Infertility is the inability of a person to reproduce by natural means. According to Word health organization infertility affects up to 15% of reproductive-aged couples worldwide.
Although male infertility as been found to be the cause of a couple’s failure to conceive in about 20-30% of cases, the social burden ‘falls disproportionately on women’; hence it is important to realize that infertility is a complaint relating to a couple and not just a single person.
Infertility can be primary; that is infertility in a man or woman who have never had a child, or Secondary; the failure to conceive after at least one previous conception by both a men and a woman. WHO demographic studies from 2004 have shown that in the sub-Saharan Africa, more than 30% of women aged 25-49 years old suffer from secondary infertility. In many cultures childless women suffer discrimination, stigma and ostracism.
Women infertility in women can be caused by:
- Anatomical defects
- This ranges from from birth and infections of the female genital tract, the vagina and the womb, including benign growths on the womb called fibroids.
- Ovary problems (This is the gland that produce eggs)
- Medical conditions affecting the thyroid gland, the pituitary gland, liver, kidneys and autoimmune conditions.
- Medications such as antidepressants
- Previous abdominal surgery
- Social factors such as smoking
After the age of 35, a reduction of female fertility is usually experienced, the reason for age-associated infertility is unclear, but may be related to the decreasing numbers of eggs in the ovaries. Of the above the most common cause is an infection of the fallopian tubes, parts of the womb where the female egg meets with the male sperm to form a baby.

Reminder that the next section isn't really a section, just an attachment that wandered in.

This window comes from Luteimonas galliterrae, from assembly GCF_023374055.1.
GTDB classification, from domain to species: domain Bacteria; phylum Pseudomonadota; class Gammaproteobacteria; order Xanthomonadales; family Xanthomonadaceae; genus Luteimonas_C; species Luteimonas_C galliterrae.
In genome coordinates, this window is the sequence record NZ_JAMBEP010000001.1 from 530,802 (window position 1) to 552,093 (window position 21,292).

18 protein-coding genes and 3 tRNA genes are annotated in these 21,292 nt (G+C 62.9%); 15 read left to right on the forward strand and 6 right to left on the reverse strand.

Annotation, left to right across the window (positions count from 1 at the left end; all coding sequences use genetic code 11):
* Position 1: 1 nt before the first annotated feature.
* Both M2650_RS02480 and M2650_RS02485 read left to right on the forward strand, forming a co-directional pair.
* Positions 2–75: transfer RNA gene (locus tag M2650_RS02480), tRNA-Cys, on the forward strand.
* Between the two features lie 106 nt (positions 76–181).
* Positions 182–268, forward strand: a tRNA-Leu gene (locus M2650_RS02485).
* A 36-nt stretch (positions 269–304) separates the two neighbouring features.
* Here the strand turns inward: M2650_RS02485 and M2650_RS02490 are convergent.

The infection of these tubes by sexually transmitted diseases such as gonorrhea results in occlusive tubal damage. This infection usually presents as a vaginal discharge, but the symptoms may be subtle and it is not surprising that up 50% of patients with post-infective tubal occlusion do not recall the infective episode, only to present with infertility later in life.
Lately there have been high rates of TB affecting the female genital tract leading to infertility. A blocked tube is a risk factor for the pregnancy to grow outside the womb, a condition known as an ectopic pregnancy. Work-up to diagnose the cause includes blood tests, a sonar and evaluation of the fallopian tubes and the womb by means of a combination of laparoscopy (a camera looking into the abdomen) and hysterosalpingogram or hysteroscopy (looking into the womb).
Male infertility is usually caused by problems that affect either sperm production or sperm transport. Sperm production may be affected by medical conditions such as obesity, pituitary gland problems, medications cimetidine, spironolactone, steroids (commonly used by body builders), and social factors like smoking and recreation drugs. Testicular factors refer to conditions where the testes produce semen of low quality, can be congenital, infections, trauma and effects of radiation. A low quality semen contain abnormally functioning sperms, very few to complete absence of sperm cells or a reduced sperm motility.
Sperm transport factors decrease male fertility due to conditions that affect the male genital tract after sperm production and include defects of the genital, which can be congenital or acquired, mainly due to infections as well as problems with ejaculation. Medical conditions especially diabetes mellitus is known to cause erectile dysfunction. Work up includes blood tests, sonar and a semen sample to assess the quality of the sperms.
Treatment vary according to the underlying disease, and may include surgical tubal repair for the blocked fallopian tubes. Specialist treatment includes artificial insemination, in vitro fertilization, which enables eggs to be fertilized directly by sperm outside the woman’s body. The fertilized embryo is then transferred back into the woman’s uterus.
Dr David N. Emvula is a qualified medical doctor who holds a MBChB degree from the University of Pretoria. He is currently a fellow in Obstetrics and Gynecology at the University of Pretoria and co-runs Westcare Medical Center in Windhoek.